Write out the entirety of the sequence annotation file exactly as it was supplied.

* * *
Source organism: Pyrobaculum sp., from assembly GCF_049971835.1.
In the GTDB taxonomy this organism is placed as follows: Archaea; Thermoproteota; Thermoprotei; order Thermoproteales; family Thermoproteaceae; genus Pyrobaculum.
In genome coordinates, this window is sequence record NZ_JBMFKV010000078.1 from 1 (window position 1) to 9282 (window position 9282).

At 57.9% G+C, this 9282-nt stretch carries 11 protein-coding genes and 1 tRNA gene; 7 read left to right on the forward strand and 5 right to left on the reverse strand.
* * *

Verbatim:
Source organism: Pyrobaculum sp., from assembly GCF_049971835.1.
In the GTDB taxonomy this organism is placed as follows: Archaea; Thermoproteota; Thermoprotei; order Thermoproteales; family Thermoproteaceae; genus Pyrobaculum.
In genome coordinates, this window is sequence record NZ_JBMFKV010000078.1 from 1 (window position 1) to 9282 (window position 9282).

At 57.9% G+C, this 9282-nt stretch carries 11 protein-coding genes and 1 tRNA gene; 7 read left to right on the forward strand and 5 right to left on the reverse strand.